"Let's not politicize this!" is almost always code for "The reaction to this tragedy is fundamentally challenging to my worldview, and I'm not comfortable with that." But if you can convince enough people that it's impossible to discuss the matter with sensitivity, then you can bury it until it's no longer topical. Then you just rinse and repeat until a solution that doesn't make you question your values somehow presents itself, or until we all become bulletproof cyborgs. You know, whichever comes first.
It's like your doctor telling you that you'll die of liver failure in a few months if you don't cut back on your drinking, and then, when asking you just how much you drink, a stranger butts in and yells, "Whoa, doc! I don't like you taking advantage of the state of this person's liver to push your 'Drink less' agenda! Why don't you wait six months, when this is a less sensitive subject for me, and then we can talk about it? You know, maybe. If I feel like it."
I'm sure there's already someone rushing to the comments to call that analogy baseless because of its obvious flaw -- no one calls a doctor "doc" anymore. But that's kind of the point. There's always a knee-jerk reaction to completely shut down the conversation instead of having it and rationally and politely arguing why the other side is wrong.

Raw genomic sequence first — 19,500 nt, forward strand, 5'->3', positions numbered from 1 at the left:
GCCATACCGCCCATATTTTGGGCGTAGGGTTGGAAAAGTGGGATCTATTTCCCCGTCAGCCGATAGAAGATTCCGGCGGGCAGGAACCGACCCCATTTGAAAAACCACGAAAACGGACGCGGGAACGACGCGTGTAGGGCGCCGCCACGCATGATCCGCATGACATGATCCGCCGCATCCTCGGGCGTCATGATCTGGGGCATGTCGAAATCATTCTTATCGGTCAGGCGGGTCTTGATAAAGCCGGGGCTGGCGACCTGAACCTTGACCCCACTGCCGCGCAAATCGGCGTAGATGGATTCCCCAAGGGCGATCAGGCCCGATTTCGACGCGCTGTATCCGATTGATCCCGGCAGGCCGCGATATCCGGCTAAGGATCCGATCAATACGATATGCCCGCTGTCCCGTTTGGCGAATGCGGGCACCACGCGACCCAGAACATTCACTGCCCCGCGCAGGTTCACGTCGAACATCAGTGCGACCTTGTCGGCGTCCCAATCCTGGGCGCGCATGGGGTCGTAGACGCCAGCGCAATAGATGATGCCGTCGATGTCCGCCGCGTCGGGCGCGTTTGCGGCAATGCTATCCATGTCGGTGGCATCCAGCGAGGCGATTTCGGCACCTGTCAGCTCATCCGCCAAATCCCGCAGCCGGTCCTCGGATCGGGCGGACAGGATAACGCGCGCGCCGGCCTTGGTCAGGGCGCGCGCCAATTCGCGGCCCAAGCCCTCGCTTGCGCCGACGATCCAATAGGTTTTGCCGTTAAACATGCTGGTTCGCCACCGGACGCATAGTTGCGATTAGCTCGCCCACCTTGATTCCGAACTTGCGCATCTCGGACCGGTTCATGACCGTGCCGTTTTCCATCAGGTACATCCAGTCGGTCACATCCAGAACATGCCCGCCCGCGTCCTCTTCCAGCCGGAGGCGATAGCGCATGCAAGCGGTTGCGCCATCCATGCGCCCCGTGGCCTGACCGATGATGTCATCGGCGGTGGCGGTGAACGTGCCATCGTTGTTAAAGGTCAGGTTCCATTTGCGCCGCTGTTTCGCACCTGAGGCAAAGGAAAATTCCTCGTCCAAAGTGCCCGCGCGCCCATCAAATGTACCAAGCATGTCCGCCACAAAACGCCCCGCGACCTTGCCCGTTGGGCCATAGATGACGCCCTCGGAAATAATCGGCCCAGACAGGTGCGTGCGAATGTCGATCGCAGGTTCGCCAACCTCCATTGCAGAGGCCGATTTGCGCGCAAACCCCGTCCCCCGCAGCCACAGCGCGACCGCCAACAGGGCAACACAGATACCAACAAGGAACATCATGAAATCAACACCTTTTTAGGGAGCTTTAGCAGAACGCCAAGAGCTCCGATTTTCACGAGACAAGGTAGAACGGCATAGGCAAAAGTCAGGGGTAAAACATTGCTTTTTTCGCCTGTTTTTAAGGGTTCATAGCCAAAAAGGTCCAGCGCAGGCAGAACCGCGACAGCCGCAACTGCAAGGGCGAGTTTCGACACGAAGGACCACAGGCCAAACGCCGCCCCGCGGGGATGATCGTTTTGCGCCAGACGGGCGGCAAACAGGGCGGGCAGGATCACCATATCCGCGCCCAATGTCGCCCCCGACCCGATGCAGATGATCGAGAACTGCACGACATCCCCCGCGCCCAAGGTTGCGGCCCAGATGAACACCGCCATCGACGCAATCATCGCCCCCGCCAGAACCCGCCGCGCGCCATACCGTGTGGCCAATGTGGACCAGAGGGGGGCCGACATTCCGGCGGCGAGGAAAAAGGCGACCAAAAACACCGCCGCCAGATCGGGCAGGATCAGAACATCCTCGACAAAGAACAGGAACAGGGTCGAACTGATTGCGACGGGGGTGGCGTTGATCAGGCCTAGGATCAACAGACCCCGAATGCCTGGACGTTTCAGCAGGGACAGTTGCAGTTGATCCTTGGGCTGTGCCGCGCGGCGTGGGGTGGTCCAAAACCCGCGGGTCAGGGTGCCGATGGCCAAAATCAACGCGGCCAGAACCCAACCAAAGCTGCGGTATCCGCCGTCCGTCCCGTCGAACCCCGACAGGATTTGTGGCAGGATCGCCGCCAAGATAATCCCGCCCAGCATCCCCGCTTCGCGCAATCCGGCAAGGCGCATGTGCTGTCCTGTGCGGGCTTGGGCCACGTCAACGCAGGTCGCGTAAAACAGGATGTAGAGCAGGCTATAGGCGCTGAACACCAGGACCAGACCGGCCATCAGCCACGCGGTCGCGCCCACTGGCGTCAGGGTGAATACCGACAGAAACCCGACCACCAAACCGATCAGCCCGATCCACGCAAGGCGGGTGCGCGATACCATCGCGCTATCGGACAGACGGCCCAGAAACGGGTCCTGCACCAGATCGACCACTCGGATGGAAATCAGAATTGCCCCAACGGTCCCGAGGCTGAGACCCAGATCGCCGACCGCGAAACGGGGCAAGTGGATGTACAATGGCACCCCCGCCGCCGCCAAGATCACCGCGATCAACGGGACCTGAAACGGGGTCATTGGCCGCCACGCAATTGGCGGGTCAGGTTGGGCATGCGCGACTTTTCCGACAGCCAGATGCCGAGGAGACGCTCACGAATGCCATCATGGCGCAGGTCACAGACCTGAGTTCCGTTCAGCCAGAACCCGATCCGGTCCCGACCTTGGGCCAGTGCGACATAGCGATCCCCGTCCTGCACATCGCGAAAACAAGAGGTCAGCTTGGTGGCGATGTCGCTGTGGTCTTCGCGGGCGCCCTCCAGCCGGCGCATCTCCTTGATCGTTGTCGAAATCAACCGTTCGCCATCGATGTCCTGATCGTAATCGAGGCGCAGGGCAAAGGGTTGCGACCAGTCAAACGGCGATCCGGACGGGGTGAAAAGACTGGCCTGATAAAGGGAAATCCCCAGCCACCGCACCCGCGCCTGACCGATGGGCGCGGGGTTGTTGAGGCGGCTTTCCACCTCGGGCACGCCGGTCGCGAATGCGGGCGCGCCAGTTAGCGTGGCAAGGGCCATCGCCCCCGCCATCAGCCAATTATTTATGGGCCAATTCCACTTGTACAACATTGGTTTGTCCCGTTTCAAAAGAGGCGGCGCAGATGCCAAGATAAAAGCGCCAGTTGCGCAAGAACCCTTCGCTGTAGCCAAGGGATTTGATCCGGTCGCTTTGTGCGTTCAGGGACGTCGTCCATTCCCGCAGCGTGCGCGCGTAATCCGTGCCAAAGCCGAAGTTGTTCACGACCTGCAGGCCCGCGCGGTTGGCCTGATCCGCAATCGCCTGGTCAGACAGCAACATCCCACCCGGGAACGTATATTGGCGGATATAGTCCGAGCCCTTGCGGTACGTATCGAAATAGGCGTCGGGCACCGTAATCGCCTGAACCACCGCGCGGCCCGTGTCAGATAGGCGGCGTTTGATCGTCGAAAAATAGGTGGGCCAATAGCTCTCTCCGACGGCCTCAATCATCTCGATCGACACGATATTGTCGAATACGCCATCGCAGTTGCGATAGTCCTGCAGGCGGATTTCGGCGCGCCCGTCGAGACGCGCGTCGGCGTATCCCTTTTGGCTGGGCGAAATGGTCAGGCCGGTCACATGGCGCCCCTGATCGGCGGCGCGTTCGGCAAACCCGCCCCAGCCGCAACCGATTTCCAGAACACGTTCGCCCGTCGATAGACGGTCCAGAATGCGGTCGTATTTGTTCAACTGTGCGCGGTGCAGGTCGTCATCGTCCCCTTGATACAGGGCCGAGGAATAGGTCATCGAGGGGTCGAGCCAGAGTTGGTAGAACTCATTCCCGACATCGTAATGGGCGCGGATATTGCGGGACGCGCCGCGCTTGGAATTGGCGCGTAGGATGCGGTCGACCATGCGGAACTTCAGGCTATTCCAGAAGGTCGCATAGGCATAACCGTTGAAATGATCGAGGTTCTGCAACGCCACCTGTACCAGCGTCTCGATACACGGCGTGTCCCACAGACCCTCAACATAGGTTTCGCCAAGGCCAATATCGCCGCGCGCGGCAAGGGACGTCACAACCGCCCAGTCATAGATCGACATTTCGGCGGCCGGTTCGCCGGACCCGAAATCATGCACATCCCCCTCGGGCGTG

Shootings bring out this response the most by far, whether it's a mass shooting or questionable police violence. And there is a fine line, because as we just covered, there are bad ways to react to shootings. But if you notice someone playing the "Let's not politicize this" card whenever a tragedy doesn't fit their worldview ...
... but is then all too happy to get political when a tragedy that does fit their worldview occurs ...
... then they don't actually give a s**t about the victims. And regardless of your own opinions, you don't have to express them with the same disingenuousness that's far more insulting to the victims than any supposed "insensitive conversation" could ever possibly be.
Anyway, with all of that in mind, let's hope a national tragedy occurs soon so that we can apply these lessons while they're still fresh.
Mark has a Twitter, a story collection, and got Internet Comment Section Poisoning while researching this column.